An innovative automated testing system, which requires minimal calibration and operator oversight, is sought to reduce crew workload. This system should measure physical and chemical properties of fuel and lube oil such as specific gravity, viscosity, flashpoint and presence of particulate matter. The system shall meet all three following requirements: Sensors should report Navy standard or commercial standard values; sensors should not require frequent calibration (such as each change of oil); and sensors should not require high amounts of additional power or modification to existing ship structures to operate.

Currently, sensors being integrated into LCS and other warships fulfilled some but not all of the above three requirements, which is why an innovation is needed.

PHASE I: The company will develop a concept for an In-line Fuel and Lube Oil Testing System that meets the requirements described above. The company will demonstrate the feasibility of the concept in meeting Navy needs and will establish that the concept can be feasibly developed into a useful product for the Navy. Feasibility will be established by material testing and analytical modeling. The small business will provide a Phase II development plan addresses technical risk reduction and provides performance goals and key technical milestones.

PHASE II: Based on the results of Phase I and Phase II development plans, the small business will develop a prototype Fuel Oil and Lube Oil Sensor for evaluation. The prototype will be evaluated to determine its capability in meeting the performance goals defined in the Phase II development plan and the Navy requirements for the In-line Fuel and Lube Oil Testing System. System performance will be demonstrated through prototype evaluation and modeling or analytical methods over the required range of parameters including numerous deployment cycles. Evaluation results will be used to refine the prototype into an initial design that will meet Navy requirements. The company will prepare a Phase III development plan to transition the technology to Navy use.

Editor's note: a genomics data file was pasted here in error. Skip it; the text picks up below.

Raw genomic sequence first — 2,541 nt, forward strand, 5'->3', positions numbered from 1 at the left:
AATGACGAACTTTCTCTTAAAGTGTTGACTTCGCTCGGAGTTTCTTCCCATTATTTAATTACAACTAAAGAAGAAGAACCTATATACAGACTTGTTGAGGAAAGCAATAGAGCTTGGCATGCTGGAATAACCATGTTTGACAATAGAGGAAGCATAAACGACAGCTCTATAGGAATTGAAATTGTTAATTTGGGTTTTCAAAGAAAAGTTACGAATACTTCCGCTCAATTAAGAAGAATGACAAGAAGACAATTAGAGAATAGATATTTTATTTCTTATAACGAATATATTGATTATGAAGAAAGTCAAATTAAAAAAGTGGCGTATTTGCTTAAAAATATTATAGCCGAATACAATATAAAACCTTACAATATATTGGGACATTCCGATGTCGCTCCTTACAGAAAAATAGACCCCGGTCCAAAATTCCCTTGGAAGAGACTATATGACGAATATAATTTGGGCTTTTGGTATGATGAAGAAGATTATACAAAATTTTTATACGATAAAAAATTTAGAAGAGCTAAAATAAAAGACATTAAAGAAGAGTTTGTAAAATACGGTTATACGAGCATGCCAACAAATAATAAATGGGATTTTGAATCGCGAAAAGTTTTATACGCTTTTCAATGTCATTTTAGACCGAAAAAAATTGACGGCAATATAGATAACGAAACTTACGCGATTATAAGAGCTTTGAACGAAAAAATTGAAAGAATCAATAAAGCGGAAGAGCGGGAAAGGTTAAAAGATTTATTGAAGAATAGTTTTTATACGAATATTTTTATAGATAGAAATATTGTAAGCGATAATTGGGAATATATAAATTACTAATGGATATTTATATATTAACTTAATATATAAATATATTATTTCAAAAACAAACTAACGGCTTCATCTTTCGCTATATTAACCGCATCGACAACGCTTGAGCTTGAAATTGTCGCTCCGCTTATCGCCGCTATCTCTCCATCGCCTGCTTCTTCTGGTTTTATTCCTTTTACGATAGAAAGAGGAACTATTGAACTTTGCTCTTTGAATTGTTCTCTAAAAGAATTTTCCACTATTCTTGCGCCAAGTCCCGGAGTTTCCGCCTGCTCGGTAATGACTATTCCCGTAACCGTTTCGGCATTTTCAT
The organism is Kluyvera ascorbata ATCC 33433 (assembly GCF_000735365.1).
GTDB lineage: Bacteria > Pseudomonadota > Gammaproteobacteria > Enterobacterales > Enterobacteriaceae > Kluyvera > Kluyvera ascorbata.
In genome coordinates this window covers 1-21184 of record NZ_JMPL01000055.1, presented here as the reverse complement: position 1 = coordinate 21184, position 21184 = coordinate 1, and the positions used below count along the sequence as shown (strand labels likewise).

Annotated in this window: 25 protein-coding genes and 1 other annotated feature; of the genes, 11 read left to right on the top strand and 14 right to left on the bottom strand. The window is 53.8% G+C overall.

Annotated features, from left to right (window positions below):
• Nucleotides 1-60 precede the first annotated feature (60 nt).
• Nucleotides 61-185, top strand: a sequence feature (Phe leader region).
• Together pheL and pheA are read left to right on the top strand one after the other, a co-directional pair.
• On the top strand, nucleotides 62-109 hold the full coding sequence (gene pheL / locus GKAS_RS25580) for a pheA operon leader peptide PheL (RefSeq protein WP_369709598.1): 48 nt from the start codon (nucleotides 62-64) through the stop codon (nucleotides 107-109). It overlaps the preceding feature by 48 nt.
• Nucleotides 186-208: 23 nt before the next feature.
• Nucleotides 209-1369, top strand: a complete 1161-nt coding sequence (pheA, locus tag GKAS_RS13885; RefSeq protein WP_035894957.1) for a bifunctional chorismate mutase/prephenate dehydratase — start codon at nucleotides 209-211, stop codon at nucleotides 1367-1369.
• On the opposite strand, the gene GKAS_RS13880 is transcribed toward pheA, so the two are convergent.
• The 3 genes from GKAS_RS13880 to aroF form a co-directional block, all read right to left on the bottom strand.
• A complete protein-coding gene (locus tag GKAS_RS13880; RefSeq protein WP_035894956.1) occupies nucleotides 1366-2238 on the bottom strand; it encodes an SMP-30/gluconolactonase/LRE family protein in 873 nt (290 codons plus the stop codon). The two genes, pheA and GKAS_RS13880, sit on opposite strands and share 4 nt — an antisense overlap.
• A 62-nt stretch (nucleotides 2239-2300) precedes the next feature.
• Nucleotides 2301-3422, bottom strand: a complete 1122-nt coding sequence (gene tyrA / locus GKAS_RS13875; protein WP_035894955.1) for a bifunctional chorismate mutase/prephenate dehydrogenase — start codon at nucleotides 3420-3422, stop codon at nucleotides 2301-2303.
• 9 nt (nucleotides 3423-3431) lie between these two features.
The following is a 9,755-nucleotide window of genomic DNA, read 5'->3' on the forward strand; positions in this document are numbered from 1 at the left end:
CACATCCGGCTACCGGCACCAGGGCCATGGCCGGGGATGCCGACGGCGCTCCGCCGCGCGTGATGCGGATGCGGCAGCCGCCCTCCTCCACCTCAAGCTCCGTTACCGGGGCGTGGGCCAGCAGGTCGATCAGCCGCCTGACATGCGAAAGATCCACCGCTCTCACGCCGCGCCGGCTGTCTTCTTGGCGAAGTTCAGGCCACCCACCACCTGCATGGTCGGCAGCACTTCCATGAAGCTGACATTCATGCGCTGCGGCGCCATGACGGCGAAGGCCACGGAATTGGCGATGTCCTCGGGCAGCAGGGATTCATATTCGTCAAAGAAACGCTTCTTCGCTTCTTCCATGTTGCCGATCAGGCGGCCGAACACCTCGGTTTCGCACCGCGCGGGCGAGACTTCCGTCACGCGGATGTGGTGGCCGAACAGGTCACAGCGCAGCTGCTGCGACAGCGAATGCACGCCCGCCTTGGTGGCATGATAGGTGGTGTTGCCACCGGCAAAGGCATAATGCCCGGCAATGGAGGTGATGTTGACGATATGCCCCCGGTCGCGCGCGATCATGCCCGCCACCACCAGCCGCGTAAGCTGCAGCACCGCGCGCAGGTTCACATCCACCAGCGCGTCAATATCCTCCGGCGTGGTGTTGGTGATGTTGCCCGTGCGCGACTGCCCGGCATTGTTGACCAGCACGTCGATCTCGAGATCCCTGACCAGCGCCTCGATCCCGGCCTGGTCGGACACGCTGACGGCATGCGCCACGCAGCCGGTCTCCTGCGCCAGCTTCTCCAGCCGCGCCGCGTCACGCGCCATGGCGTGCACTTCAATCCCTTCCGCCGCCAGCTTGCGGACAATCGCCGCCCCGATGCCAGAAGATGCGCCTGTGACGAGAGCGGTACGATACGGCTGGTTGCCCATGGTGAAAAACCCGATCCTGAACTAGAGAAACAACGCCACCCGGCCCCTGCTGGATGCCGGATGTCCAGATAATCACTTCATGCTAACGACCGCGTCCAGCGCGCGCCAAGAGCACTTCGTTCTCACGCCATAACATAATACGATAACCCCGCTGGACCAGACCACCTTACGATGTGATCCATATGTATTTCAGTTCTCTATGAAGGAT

PHASE III: The company will be expected to support the Navy in transitioning the technology for Navy use. The company will develop an In-line Fuel and Lube Oil Testing System according to the Phase II development plan for evaluation to determine its effectiveness in an operationally relevant environment. The company will support the Navy for test and validation to certify and qualify the system for Navy use.

PRIVATE SECTOR COMMERCIAL POTENTIAL/DUAL-USE APPLICATIONS: Automated Fuel and Lube Oil testing has several commercial applications in the transportation industry, specifically maritime container shipping and could be adapted to any manufacturing process using machines with fuel and lube oil.

1. Johnson, Kevin J. "Evaluating the Predictive Powers of Spectroscopy and Chromatography for Fuel Quality Assessment" Naval Research Laboratory, 2006, pp 727�733

2. Knowles, M. "Condition Management of Marine Lube Oil and the Role of Intelligent Sensor Systems in Diagnostics," 25th International Congress on Condition Monitoring and Diagnostic Engineering Journal of Physics: Conference Series Vol 264, 2012

KEYWORDS: Fuel Oil Quality Assessment; Lube Oil Quality Assessment; Spectroscopy and Chromatography, Condition Based Monitoring; In-line Diagnostic Sensors; Automated In-line sampling; Fuel Oil and Lube Oil Sampling System